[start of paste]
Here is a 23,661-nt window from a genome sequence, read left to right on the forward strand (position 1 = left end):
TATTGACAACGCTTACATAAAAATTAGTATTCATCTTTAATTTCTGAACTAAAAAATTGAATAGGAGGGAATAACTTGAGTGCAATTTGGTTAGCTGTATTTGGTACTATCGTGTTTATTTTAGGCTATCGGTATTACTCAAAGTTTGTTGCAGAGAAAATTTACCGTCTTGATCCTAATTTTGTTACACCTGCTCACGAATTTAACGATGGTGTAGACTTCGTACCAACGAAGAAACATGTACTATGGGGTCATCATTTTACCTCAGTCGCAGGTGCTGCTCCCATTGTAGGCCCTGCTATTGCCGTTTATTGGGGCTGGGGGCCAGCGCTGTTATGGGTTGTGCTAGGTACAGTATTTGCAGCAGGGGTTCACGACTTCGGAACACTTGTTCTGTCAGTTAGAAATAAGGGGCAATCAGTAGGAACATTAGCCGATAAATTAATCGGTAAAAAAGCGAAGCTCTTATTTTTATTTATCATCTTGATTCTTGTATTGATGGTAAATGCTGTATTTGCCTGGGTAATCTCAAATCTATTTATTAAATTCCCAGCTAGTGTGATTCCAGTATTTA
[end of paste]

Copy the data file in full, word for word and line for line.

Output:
Here is a 23,661-nt window from a genome sequence, read left to right on the forward strand (position 1 = left end):
TATTGACAACGCTTACATAAAAATTAGTATTCATCTTTAATTTCTGAACTAAAAAATTGAATAGGAGGGAATAACTTGAGTGCAATTTGGTTAGCTGTATTTGGTACTATCGTGTTTATTTTAGGCTATCGGTATTACTCAAAGTTTGTTGCAGAGAAAATTTACCGTCTTGATCCTAATTTTGTTACACCTGCTCACGAATTTAACGATGGTGTAGACTTCGTACCAACGAAGAAACATGTACTATGGGGTCATCATTTTACCTCAGTCGCAGGTGCTGCTCCCATTGTAGGCCCTGCTATTGCCGTTTATTGGGGCTGGGGGCCAGCGCTGTTATGGGTTGTGCTAGGTACAGTATTTGCAGCAGGGGTTCACGACTTCGGAACACTTGTTCTGTCAGTTAGAAATAAGGGGCAATCAGTAGGAACATTAGCCGATAAATTAATCGGTAAAAAAGCGAAGCTCTTATTTTTATTTATCATCTTGATTCTTGTATTGATGGTAAATGCTGTATTTGCCTGGGTAATCTCAAATCTATTTATTAAATTCCCAGCTAGTGTGATTCCAGTATTTA